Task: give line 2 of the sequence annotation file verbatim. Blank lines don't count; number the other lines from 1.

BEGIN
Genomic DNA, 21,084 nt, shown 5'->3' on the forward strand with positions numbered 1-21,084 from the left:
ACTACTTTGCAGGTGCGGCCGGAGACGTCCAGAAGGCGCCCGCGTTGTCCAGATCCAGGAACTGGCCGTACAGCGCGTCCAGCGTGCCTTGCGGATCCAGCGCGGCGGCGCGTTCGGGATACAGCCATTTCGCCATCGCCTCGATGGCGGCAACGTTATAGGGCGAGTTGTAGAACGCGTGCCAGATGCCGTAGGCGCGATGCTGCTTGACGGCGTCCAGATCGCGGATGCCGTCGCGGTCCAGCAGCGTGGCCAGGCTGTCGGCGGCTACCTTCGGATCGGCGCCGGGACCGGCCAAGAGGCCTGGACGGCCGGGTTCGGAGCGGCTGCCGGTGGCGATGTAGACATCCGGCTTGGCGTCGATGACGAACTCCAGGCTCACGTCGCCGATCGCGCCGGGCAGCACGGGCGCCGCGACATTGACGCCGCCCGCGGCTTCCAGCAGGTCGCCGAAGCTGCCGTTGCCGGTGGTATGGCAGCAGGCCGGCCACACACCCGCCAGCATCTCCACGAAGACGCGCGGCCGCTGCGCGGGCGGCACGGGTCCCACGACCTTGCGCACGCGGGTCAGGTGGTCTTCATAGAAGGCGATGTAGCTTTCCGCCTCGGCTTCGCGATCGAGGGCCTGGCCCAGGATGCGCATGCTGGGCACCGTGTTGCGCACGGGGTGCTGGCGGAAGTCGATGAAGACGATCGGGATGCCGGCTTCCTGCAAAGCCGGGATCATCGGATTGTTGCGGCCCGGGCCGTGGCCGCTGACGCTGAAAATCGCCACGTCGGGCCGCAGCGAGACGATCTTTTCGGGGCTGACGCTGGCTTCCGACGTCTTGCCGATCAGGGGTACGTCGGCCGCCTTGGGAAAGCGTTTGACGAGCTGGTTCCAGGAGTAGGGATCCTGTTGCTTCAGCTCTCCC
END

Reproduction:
ACTACTTTGCAGGTGCGGCCGGAGACGTCCAGAAGGCGCCCGCGTTGTCCAGATCCAGGAACTGGCCGTACAGCGCGTCCAGCGTGCCTTGCGGATCCAGCGCGGCGGCGCGTTCGGGATACAGCCATTTCGCCATCGCCTCGATGGCGGCAACGTTATAGGGCGAGTTGTAGAACGCGTGCCAGATGCCGTAGGCGCGATGCTGCTTGACGGCGTCCAGATCGCGGATGCCGTCGCGGTCCAGCAGCGTGGCCAGGCTGTCGGCGGCTACCTTCGGATCGGCGCCGGGACCGGCCAAGAGGCCTGGACGGCCGGGTTCGGAGCGGCTGCCGGTGGCGATGTAGACATCCGGCTTGGCGTCGATGACGAACTCCAGGCTCACGTCGCCGATCGCGCCGGGCAGCACGGGCGCCGCGACATTGACGCCGCCCGCGGCTTCCAGCAGGTCGCCGAAGCTGCCGTTGCCGGTGGTATGGCAGCAGGCCGGCCACACACCCGCCAGCATCTCCACGAAGACGCGCGGCCGCTGCGCGGGCGGCACGGGTCCCACGACCTTGCGCACGCGGGTCAGGTGGTCTTCATAGAAGGCGATGTAGCTTTCCGCCTCGGCTTCGCGATCGAGGGCCTGGCCCAGGATGCGCATGCTGGGCACCGTGTTGCGCACGGGGTGCTGGCGGAAGTCGATGAAGACGATCGGGATGCCGGCTTCCTGCAAAGCCGGGATCATCGGATTGTTGCGGCCCGGGCCGTGGCCGCTGACGCTGAAAATCGCCACGTCGGGCCGCAGCGAGACGATCTTTTCGGGGCTGACGCTGGCTTCCGACGTCTTGCCGATCAGGGGTACGTCGGCCGCCTTGGGAAAGCGTTTGACGAGCTGGTTCCAGGAGTAGGGATCCTGTTGCTTCAGCTCTCCC